Reblogged from: Think Outside the Box
From: SolitaryWatch, July 31st, 2012
by Jean Casella and James Ridgeway
The American Friends Service Committee has put out a new edition of the vital publication Survivors Manual: Surviving in Solitary — A Manual Written By and For People Living in Control Units. The volume is a collection of letters, stories, poetry, and practical advice on surviving solitary confinement in prisons. AFSC released the following announcement last week:
Solitary confinement, characterized by 23-hour a day lockout with minimal exercise and lack of human contact, affects an estimated 100,000 prisoners in federal and state prisons in almost every state. Thus the need for “Survivors Manual,” which was first issued in 1998, is even more vital.
In this powerful collection of voices from solitary, people currently or formerly held in isolation vividly describe their conditions and their daily lives. They also write about how they struggle to keep mind, body, and soul together in an environment that is designed to break them down. Many also analyze the political, economic, and social forces that shape their torturous situation. The collection also includes some stunning artwork and poetry.
A PDF of the manual is available online at the following link:
Copies can also be purchased for $3 each at the following site:
By Victoria Law
November 16, 2011
Last month, prisoners across California ended a nearly three-week hunger strike. The strikers, who numbered 12,000 at the strike’s peak, had five core demands:
1) Eliminate group punishments for individual rules violations;
2) Abolish the debriefing policy and modify active/inactive gang status criteria;
3) Comply with the recommendations of the US Commission on Safety and Abuse in Prisons (2006) regarding an end to long term solitary confinement;
4) Provide adequate food;
5) Expand and provide constructive programs and privileges for indefinite SHU inmates.
The strike, the second three-week hunger strike to rock California’s prison system this year alone, was called by men in the Security Housing Unit (SHU) of California’s Pelican Bay State Prison. The SHU is explicitly designed to keep prisoners in long-term solitary confinement under conditions of extreme sensory deprivation. Men are locked into their cells for at least 22 hours a day. Food is delivered twice a day through a slot in the cell door.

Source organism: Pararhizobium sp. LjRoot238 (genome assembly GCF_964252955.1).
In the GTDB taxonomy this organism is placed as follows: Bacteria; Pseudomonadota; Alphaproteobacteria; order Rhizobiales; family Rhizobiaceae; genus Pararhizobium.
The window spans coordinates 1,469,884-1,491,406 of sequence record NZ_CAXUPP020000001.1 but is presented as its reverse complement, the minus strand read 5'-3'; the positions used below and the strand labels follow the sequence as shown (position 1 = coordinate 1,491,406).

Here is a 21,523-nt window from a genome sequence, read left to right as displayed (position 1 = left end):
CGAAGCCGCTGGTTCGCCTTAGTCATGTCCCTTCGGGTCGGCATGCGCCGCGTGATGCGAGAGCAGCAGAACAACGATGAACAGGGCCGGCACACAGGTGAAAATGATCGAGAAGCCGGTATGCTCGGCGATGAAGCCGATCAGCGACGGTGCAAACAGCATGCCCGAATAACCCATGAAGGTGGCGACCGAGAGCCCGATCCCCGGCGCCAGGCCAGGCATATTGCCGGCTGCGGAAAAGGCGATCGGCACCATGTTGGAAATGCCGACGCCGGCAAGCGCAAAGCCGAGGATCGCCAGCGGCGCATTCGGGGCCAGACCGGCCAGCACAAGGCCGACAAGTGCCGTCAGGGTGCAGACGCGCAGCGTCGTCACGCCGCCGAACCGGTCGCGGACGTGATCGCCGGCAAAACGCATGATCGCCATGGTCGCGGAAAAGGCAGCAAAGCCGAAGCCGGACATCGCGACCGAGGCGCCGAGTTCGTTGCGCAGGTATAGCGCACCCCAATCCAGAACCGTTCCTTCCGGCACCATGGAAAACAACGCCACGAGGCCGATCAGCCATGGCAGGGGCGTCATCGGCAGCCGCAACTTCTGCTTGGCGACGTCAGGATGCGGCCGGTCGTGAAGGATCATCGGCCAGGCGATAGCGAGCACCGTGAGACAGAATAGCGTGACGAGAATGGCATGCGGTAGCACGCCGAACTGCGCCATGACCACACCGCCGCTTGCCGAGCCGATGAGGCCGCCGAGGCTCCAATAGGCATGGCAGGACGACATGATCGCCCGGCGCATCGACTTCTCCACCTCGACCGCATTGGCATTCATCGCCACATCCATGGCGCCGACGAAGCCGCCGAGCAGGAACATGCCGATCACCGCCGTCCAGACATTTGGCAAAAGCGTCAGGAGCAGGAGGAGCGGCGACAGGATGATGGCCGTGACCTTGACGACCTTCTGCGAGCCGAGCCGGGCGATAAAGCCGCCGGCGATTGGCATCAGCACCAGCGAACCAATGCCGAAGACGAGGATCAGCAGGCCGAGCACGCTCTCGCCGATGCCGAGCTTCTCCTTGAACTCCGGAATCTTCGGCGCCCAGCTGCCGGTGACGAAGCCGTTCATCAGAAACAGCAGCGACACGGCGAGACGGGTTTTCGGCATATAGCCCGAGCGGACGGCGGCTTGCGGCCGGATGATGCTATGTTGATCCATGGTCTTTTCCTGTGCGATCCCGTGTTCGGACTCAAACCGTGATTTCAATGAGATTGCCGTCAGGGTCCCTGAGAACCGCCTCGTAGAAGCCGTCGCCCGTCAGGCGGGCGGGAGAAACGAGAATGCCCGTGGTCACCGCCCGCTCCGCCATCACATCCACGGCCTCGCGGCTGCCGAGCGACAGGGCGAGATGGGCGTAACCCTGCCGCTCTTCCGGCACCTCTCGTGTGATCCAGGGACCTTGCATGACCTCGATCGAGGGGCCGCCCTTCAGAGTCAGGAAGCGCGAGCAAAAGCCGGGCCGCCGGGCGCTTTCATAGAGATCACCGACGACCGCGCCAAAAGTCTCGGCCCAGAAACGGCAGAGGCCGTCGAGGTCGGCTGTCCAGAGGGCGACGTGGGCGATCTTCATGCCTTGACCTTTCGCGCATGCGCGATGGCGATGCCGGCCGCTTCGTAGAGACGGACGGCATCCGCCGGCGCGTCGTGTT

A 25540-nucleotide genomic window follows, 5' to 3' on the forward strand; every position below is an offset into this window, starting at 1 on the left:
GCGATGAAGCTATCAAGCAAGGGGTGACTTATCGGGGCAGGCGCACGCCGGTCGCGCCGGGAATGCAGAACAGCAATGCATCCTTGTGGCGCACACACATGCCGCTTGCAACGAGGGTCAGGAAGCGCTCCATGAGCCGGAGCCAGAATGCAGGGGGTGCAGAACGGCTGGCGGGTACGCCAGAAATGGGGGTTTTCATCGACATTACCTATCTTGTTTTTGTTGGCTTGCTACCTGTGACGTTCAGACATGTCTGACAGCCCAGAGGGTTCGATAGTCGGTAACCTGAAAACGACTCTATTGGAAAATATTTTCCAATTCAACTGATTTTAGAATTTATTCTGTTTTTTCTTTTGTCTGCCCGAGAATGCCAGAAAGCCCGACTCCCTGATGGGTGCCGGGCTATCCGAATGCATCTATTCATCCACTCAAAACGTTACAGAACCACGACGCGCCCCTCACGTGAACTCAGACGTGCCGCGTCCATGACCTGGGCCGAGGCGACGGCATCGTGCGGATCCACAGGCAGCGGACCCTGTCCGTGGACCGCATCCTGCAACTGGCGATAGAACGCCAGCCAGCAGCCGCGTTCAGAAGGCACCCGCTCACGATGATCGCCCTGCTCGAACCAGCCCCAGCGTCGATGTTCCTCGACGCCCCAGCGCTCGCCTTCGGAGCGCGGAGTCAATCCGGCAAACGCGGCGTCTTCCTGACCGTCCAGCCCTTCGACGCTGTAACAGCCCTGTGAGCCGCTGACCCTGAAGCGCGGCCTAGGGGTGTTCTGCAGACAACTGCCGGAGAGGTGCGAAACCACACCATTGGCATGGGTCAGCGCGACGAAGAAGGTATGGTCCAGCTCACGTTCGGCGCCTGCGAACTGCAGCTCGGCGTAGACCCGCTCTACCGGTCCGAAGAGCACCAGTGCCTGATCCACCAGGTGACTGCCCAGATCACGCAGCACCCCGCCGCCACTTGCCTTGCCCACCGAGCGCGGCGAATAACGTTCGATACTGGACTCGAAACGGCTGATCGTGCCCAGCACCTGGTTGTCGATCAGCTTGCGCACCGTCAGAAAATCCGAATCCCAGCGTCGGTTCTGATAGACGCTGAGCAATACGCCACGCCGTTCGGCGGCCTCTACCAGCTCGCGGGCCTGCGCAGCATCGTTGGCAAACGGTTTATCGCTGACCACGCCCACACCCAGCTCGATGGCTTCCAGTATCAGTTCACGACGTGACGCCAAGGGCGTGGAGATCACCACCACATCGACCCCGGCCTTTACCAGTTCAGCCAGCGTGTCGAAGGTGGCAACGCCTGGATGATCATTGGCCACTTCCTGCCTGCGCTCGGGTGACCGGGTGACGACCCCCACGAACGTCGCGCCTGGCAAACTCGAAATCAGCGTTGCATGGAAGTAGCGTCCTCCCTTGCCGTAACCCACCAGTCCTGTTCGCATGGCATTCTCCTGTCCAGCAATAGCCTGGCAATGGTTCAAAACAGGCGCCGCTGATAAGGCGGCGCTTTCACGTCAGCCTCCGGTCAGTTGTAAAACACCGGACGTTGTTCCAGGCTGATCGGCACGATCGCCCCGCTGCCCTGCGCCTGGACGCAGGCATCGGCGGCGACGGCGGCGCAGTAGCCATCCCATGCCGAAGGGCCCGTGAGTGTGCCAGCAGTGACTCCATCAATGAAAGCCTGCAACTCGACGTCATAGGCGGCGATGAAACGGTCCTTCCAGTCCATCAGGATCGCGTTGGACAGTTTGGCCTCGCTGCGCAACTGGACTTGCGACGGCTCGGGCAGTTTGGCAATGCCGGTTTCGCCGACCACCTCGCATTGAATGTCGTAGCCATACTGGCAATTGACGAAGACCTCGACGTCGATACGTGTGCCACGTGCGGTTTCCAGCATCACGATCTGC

Prison administrators place men in the SHU either for a fixed term for violating a prison rule or for an indeterminate term because they were “validated” as prison gang members. Prisoners who have been “validated” as gang members are released from the SHU into the general prison population only if they “debrief” or provide information incriminating other prisoners. Debriefing can be dangerous to both the prisoner who debriefs and his family on the outside. In addition, prisoners are often falsely identified as gang members by others who debrief in order to escape the SHU. One does not necessarily need to be a gang member to be sent to the SHU: jailhouse lawyers and others who challenge inhumane prison conditions are disproportionately sent to the SHU.
Nearly three weeks after the strike began, the CDCR promised both the hunger strikers and members of the outside mediation team to review every single SHU placement under new criteria. In response, the hunger strikers at Pelican Bay ended their strike on October 13th. Two days later, hunger strikers at Calipatria State Prison halted their strike, stating that they were enabling prisoners to regain their strength.
But the struggle over the SHU is only the beginning.
Laura Magnani is the regional director of the American Friends Service Committee and served as a mediator during negotiations between the hunger strikers and the CDCR. She points out that, in 2008, 14,500 people in California’s state prisons were held in some form of solitary confinement. Of those, only 3,500 were in Security Housing Units. The remaining 11,000 are held in other forms of isolation, such as Administrative Segregation. The promised changes to SHU policy will do little to ameliorate their own torture. Once the changes have been drafted, reviewed and approved, she said, advocates and supporters need to work to expand these new policies to non-SHU isolation units. (1)